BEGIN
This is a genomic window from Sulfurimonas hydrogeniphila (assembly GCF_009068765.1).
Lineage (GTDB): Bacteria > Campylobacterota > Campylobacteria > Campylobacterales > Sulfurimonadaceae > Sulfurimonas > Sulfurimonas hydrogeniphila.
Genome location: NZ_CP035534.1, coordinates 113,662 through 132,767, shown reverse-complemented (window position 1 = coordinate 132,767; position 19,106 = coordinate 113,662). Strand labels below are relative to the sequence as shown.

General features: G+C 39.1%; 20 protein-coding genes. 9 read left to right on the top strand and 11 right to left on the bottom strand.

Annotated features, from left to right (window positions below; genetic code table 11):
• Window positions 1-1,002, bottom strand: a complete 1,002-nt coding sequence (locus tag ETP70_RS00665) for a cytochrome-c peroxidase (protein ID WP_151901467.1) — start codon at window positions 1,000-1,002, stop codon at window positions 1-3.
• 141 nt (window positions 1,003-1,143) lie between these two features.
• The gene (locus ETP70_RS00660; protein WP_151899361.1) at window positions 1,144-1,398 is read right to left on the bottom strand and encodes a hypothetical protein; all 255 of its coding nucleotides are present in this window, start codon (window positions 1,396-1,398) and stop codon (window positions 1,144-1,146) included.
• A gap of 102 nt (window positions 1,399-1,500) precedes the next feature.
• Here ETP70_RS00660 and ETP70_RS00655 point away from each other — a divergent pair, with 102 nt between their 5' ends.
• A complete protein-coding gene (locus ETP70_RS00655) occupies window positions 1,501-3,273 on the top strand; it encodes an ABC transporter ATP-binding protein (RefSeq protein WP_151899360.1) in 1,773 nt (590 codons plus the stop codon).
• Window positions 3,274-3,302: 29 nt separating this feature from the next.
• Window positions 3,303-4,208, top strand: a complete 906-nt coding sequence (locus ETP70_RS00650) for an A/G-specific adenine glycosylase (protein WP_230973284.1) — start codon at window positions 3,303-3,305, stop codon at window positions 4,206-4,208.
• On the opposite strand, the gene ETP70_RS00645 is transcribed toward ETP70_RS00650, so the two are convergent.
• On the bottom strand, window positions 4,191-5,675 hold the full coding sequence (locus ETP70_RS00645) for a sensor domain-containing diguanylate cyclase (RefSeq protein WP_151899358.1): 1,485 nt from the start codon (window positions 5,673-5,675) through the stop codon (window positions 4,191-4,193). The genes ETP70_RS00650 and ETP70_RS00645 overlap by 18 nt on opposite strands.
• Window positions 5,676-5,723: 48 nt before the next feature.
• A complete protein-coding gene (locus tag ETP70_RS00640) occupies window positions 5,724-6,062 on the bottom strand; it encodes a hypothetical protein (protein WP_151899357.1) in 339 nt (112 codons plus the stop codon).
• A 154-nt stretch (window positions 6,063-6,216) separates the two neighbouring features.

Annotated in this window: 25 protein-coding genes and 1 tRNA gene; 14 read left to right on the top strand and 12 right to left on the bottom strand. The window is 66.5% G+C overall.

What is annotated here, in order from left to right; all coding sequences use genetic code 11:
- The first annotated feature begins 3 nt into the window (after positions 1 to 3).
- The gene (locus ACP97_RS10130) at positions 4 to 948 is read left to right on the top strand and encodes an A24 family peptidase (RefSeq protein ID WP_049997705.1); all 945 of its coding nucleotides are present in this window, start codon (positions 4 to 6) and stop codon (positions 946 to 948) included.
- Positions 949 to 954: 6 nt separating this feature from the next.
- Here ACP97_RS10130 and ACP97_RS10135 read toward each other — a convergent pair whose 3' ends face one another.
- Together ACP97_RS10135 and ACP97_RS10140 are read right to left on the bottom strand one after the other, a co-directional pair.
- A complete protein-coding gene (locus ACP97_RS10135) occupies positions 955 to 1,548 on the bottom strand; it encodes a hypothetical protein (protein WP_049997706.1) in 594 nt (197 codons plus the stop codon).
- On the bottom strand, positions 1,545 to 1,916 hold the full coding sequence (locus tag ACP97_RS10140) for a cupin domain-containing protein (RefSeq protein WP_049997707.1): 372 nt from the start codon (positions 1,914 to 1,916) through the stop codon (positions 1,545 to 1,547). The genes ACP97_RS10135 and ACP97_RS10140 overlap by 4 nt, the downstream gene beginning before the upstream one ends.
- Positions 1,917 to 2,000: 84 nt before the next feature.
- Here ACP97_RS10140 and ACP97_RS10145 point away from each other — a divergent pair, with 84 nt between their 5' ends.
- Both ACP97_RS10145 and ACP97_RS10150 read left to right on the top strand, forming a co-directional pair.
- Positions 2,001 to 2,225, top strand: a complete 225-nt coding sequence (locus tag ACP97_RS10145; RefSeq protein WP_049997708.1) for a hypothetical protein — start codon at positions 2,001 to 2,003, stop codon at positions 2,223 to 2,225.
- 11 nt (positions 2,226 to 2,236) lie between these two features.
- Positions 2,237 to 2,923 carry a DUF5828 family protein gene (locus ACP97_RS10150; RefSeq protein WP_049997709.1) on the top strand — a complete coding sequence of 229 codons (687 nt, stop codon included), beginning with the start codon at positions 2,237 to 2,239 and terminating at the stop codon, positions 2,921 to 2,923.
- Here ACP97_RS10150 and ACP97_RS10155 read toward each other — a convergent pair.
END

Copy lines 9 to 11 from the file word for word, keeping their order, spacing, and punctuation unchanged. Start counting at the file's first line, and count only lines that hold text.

• A gap of 102 nt (window positions 1,399-1,500) precedes the next feature.
• Here ETP70_RS00660 and ETP70_RS00655 point away from each other — a divergent pair, with 102 nt between their 5' ends.
• A complete protein-coding gene (locus ETP70_RS00655) occupies window positions 1,501-3,273 on the top strand; it encodes an ABC transporter ATP-binding protein (RefSeq protein WP_151899360.1) in 1,773 nt (590 codons plus the stop codon).